West Overton is closed for walk in tours until Spring 2020.
Schedule your winter season group tours for 10 or more people by calling us at 724-887-7910. We feature hands on activity options for visitors of all ages as well as breakfast or luncheon services for up to 130 guests.
CLOSED: New Year’s Day, Martin Luther King Jr. Day, President’s Day, Good Friday, Memorial Day, Independence Day, Labor Day, Columbus Day, Veterans Day, Thanksgiving day, and Christmas day.
Adult $8; senior and military $7; student $5
Group with more than 10 visitors $6 each; advanced reservations required.
Touring West Overton Village & Museum
Step into the Distillery Museum, built in 1859, in which Old Farm Pure Rye Whiskey was once produced to take in our World War II Homefront Exhibit!
What can you expect to see on exhibit?
Our WWII exhibit explores the revival and decline of local coal and coke industries, the surprising jobs of our distilleries and breweries, and the important work of rationing, buying war bonds, and scrap drives. 10 local organizations have helped us display more than 100 artifacts from Scottdale, Mount Pleasant, Connellsville, Perryopolis, and other towns near and far. Catch a glimpse of popular 1940s films like Casablanca and Rebecca, and listen as local homefront veterans share their stories. Then, relive your childhood and challenge your friends to a slinky race or take a look through a real 1940s View-Master. Finally, share your own memories of the war or loved ones who served with us on an antique typewriter.
Children at the 3rd ward school in Mount Pleasant after completing their scrap drive. Image courtesy of Mount Pleasant Area Historical Society
Miner Andy Newsome stands proudly at the Colonial #3 Mine. Image courtesy of Coal and Coke Heritage Center at Penn State Fayette, The Eberly Campus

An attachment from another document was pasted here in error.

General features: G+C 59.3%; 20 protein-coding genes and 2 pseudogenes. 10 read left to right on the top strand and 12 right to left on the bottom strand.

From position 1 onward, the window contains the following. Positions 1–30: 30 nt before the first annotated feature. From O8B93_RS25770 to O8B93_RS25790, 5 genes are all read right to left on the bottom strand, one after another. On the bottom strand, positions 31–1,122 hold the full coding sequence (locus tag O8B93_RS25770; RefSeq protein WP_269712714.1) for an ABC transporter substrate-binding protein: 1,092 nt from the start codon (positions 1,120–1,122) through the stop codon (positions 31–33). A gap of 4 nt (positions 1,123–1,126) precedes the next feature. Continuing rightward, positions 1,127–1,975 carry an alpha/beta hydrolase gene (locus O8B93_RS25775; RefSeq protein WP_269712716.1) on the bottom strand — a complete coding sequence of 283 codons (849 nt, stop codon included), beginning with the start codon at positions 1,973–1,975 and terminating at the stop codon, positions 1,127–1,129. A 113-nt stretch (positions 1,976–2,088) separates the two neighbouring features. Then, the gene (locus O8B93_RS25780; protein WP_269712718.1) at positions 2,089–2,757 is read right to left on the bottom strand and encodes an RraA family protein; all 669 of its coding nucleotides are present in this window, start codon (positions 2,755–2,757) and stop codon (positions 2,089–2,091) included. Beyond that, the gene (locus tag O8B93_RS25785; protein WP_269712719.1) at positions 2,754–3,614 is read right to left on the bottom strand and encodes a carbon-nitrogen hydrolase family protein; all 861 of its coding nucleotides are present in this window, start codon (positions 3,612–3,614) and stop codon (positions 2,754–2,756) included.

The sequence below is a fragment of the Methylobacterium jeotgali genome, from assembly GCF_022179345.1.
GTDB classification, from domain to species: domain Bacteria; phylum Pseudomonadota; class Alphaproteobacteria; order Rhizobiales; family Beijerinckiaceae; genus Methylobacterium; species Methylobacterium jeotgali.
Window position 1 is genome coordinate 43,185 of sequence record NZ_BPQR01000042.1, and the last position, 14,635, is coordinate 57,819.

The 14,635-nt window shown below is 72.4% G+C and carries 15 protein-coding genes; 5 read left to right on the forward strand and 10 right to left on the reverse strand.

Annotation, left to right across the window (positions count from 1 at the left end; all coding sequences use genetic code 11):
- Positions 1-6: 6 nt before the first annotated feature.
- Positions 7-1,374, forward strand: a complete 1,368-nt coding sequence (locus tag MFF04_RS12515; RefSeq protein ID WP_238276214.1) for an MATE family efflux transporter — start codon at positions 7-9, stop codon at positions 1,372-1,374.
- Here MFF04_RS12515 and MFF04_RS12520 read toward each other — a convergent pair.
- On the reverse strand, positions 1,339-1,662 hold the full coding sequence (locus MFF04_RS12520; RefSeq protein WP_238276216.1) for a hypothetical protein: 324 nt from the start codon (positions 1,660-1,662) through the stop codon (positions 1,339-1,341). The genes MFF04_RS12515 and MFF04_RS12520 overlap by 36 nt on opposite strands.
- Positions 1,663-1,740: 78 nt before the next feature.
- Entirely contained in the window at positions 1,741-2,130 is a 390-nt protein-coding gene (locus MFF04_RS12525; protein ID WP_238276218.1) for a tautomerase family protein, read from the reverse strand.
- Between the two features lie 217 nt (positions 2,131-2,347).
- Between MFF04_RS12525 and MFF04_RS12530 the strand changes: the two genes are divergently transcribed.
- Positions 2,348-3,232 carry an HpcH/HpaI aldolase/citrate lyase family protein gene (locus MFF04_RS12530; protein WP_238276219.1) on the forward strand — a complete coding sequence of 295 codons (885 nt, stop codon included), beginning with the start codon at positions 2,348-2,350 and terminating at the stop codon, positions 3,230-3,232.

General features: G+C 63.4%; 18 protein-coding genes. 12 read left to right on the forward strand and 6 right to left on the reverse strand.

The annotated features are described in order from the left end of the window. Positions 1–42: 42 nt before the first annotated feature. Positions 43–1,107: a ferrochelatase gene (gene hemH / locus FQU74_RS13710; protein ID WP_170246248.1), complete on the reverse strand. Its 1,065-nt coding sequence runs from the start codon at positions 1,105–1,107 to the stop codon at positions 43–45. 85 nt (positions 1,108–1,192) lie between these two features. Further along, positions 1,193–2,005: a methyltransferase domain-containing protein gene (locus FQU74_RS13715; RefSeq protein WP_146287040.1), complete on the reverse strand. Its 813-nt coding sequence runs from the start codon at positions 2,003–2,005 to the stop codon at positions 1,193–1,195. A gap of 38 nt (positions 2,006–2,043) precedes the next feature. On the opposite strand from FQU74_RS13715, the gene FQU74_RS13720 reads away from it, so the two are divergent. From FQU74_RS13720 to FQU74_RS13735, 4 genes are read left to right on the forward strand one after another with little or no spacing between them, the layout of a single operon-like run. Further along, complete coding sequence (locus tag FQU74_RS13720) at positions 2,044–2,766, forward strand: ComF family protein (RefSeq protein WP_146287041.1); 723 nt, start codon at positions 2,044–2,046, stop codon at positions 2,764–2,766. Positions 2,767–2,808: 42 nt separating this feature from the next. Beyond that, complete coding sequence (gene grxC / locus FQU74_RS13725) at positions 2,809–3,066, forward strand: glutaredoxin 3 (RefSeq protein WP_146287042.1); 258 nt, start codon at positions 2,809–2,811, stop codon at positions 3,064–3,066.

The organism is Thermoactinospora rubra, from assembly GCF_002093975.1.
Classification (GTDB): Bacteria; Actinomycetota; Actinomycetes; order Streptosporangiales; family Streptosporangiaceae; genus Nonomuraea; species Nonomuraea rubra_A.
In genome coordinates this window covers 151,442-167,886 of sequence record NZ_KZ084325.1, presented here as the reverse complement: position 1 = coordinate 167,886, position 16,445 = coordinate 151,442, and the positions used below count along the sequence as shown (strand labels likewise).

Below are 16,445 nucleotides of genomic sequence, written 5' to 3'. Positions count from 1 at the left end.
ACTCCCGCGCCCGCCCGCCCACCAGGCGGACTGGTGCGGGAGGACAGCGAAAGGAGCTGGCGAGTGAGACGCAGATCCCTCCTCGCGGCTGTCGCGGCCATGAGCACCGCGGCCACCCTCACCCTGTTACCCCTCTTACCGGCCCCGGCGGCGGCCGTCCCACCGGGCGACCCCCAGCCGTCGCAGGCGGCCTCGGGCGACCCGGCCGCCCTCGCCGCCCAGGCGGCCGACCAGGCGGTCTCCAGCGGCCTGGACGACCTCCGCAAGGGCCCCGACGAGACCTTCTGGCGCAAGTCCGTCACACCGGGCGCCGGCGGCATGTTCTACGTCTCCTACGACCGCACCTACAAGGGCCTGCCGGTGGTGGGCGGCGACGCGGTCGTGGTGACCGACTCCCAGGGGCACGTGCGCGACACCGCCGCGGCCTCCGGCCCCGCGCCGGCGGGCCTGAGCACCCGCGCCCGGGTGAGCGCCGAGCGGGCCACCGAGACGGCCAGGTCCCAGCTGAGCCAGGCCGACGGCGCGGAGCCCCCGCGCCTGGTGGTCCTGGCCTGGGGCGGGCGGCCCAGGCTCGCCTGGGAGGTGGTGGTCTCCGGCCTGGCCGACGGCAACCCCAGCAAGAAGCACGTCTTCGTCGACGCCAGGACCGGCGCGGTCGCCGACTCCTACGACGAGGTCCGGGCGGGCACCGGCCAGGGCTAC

Guided Tours of The Overholt Homestead
Visit the historic Abraham Overholt Homestead, built in 1838, and step into the very rooms where Abraham and Mariah Overholt lived their lives; you will see the accounting desk used by Abraham along with the preservation efforts made by Helen Clay Frick, daughter of Industrialist Henry Clay Frick, upon her purchase of the site in 1922.
You can see how the village represents the transformation of American culture from an agrarian society with the production of the coverlets manufactured at West Overton and the distilling operation to the Industrial society with the excavation of coal and ultimately the production of coke, a necessary ingredient for steel. Step into the Spring House where Clay Frick was born in 1849. Walk around the grounds, where hundreds of couples have said “I do” in our gardens or in front of the mansion.
Thanks to a grant from the Laurel Highlands Visitors Bureau Hotel Tax, upgrades were completed in September of 2016 and the Overholt Room and Distillery Museum are now available for rent for non-wedding events such as baby showers, reunions, seminars, parties and business meetings and events.